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Maja Sočan, Mateja Blaško-Markič, Vanja Erčulj and Jaroslav Lajovic

Abstract

Background. Lyme borreliosis disease results from infection by members of the Borrelia burgdorferi sensu lato complex. The most common clinical presentation of Lyme borreliosis is erythema migrans (EM). To gain knowledge of the epidemiological parameters and the risk factors of EM in Slovenia, a survey has been carried out in 2010.

Methods. A short anonymous and self-administrated questionnaire was sent to 4917 notified EM patients in 2010, aiming to collect epidemiological data and assess socio-economic determinants in patients with EM.

Results. Three thousand and five (61%) patients with EM returned completed questionnaires. One thousand and nine hundred twenty-nine (74%) patients noted the tick where the EM developed. The tick bite was most often located on the legs in adults and in the head/neck area in children. The time that elapsed before the tick has been removed increased significantly with age. The attached tick was most frequently overlooked in preschool children. Nearly 70% of patients believed that they contracted the infection with borrelia near home. Infection away from their permanent residence was more often the case in those with a higher level of education and in 15-49 age groups. Compared to the Slovenian general population over 14 years of age, those with a higher level of education, the unemployed and farmers were overrepresented among the EM patients.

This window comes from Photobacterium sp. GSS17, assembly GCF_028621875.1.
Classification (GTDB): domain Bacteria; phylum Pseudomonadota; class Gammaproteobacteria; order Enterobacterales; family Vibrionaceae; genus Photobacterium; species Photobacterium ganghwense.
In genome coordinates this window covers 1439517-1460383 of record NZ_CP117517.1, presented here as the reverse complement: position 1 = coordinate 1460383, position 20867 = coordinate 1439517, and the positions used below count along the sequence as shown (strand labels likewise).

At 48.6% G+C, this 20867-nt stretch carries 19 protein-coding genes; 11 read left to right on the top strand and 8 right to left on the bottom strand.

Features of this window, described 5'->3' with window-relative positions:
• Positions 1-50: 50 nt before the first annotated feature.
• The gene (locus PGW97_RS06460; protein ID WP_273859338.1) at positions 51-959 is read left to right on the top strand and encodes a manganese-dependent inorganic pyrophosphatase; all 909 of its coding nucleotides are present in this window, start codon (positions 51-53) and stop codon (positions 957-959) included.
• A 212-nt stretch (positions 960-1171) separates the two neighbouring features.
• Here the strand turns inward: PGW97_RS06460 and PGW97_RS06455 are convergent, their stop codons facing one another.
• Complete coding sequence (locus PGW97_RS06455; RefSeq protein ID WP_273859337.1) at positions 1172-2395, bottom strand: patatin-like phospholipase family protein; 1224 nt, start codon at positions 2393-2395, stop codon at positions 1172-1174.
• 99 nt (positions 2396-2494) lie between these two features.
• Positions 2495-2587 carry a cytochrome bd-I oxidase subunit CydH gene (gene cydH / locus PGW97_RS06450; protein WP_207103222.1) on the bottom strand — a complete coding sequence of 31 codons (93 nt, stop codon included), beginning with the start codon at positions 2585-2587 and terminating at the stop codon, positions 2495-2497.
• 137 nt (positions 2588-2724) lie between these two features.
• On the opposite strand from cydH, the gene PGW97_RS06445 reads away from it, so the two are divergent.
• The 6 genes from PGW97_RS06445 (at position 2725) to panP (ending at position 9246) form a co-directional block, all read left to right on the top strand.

Conclusions. The risk of Lyme borreliosis is widespread in Slovenia, with some areas more affected then others. Determinants of exposure to infected ticks are different, and depend on the socio-economic status and demographic characteristics.

Open access

Valentina Hlebec, Andrej Srakar and Boris Majcen

Abstract

Background

Population ageing has significant effects on societies. The organization of care for dependent old people is one of the key issues for ageing societies. The majority of care for homebound dependent old people in Slovenia is still performed by informal carers, even though the use of formal services has been increasing over the last 20 years. The proportion and characteristics of people with unmet needs are important for the development of long term care social policy.

Method

The SHARE (Survey of Health, Ageing and Retirement in Europe) survey was used to assess the determinants of care arrangements and of unmet needs of the aging population in Slovenia. Multinomial regression analysis was used to evaluate individual and contextual determinants of care arrangements and unmet needs.

Results

The proportion of older people with unmet needs is 4%. As expected, “needs” (Functional impairment OR=4.89, P=0.000, Depression OR=2.59, P=0.001) were the most important determinant, followed by the predisposing factor “age” (age OR 1.15, P=0.000) and two enabling factors, namely:“community setting and “availability of informal care within household” (Urban areas OR=.47, P=0.021; Household size 3+ OR=2.11, P=0.030).

Conclusion

This study showed that there are a proportion of older people in Slovenia with severe needs for care, which are being unmet. As shown by the importance of enabling factors, social policy should encourage the development of formal services in rural areas and elaborate policy measures for informal carers.